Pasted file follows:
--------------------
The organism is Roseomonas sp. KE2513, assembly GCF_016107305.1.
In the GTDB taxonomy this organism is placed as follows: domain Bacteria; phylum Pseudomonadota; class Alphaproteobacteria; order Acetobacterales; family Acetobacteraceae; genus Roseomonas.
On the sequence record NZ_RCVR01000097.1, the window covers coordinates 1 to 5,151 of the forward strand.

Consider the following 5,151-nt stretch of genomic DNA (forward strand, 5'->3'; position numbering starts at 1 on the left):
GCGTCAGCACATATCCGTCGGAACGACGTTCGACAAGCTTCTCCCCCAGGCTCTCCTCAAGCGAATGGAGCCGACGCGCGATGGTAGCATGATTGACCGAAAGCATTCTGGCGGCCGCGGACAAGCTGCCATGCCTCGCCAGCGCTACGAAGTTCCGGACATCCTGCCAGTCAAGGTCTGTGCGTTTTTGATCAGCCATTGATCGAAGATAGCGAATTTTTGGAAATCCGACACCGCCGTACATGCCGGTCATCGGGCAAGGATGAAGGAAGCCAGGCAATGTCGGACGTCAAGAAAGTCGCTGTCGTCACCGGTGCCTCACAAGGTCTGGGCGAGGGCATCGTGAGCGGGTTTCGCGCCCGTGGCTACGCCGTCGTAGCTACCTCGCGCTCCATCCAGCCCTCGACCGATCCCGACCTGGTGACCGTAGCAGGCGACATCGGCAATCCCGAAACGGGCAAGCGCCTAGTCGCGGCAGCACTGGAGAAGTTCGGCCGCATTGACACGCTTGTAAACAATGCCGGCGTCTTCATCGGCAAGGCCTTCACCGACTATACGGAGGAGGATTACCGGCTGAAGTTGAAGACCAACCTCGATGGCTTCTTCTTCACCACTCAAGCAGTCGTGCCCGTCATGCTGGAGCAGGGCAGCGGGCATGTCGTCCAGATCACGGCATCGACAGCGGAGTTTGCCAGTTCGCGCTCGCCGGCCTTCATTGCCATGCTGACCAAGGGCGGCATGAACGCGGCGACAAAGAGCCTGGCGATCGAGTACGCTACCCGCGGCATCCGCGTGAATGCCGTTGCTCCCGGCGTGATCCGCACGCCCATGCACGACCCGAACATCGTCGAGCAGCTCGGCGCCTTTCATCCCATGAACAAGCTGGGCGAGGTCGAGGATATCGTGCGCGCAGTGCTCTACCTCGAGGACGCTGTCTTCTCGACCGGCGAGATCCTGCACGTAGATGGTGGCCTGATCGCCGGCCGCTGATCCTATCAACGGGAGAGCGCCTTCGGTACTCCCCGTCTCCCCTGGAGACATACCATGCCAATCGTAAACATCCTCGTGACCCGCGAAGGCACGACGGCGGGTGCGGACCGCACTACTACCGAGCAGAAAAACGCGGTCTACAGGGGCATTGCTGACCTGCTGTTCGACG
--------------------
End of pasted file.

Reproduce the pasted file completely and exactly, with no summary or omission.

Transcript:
The organism is Roseomonas sp. KE2513, assembly GCF_016107305.1.
In the GTDB taxonomy this organism is placed as follows: domain Bacteria; phylum Pseudomonadota; class Alphaproteobacteria; order Acetobacterales; family Acetobacteraceae; genus Roseomonas.
On the sequence record NZ_RCVR01000097.1, the window covers coordinates 1 to 5,151 of the forward strand.

Consider the following 5,151-nt stretch of genomic DNA (forward strand, 5'->3'; position numbering starts at 1 on the left):
GCGTCAGCACATATCCGTCGGAACGACGTTCGACAAGCTTCTCCCCCAGGCTCTCCTCAAGCGAATGGAGCCGACGCGCGATGGTAGCATGATTGACCGAAAGCATTCTGGCGGCCGCGGACAAGCTGCCATGCCTCGCCAGCGCTACGAAGTTCCGGACATCCTGCCAGTCAAGGTCTGTGCGTTTTTGATCAGCCATTGATCGAAGATAGCGAATTTTTGGAAATCCGACACCGCCGTACATGCCGGTCATCGGGCAAGGATGAAGGAAGCCAGGCAATGTCGGACGTCAAGAAAGTCGCTGTCGTCACCGGTGCCTCACAAGGTCTGGGCGAGGGCATCGTGAGCGGGTTTCGCGCCCGTGGCTACGCCGTCGTAGCTACCTCGCGCTCCATCCAGCCCTCGACCGATCCCGACCTGGTGACCGTAGCAGGCGACATCGGCAATCCCGAAACGGGCAAGCGCCTAGTCGCGGCAGCACTGGAGAAGTTCGGCCGCATTGACACGCTTGTAAACAATGCCGGCGTCTTCATCGGCAAGGCCTTCACCGACTATACGGAGGAGGATTACCGGCTGAAGTTGAAGACCAACCTCGATGGCTTCTTCTTCACCACTCAAGCAGTCGTGCCCGTCATGCTGGAGCAGGGCAGCGGGCATGTCGTCCAGATCACGGCATCGACAGCGGAGTTTGCCAGTTCGCGCTCGCCGGCCTTCATTGCCATGCTGACCAAGGGCGGCATGAACGCGGCGACAAAGAGCCTGGCGATCGAGTACGCTACCCGCGGCATCCGCGTGAATGCCGTTGCTCCCGGCGTGATCCGCACGCCCATGCACGACCCGAACATCGTCGAGCAGCTCGGCGCCTTTCATCCCATGAACAAGCTGGGCGAGGTCGAGGATATCGTGCGCGCAGTGCTCTACCTCGAGGACGCTGTCTTCTCGACCGGCGAGATCCTGCACGTAGATGGTGGCCTGATCGCCGGCCGCTGATCCTATCAACGGGAGAGCGCCTTCGGTACTCCCCGTCTCCCCTGGAGACATACCATGCCAATCGTAAACATCCTCGTGACCCGCGAAGGCACGACGGCGGGTGCGGACCGCACTACTACCGAGCAGAAAAACGCGGTCTACAGGGGCATTGCTGACCTGCTGTTCGACG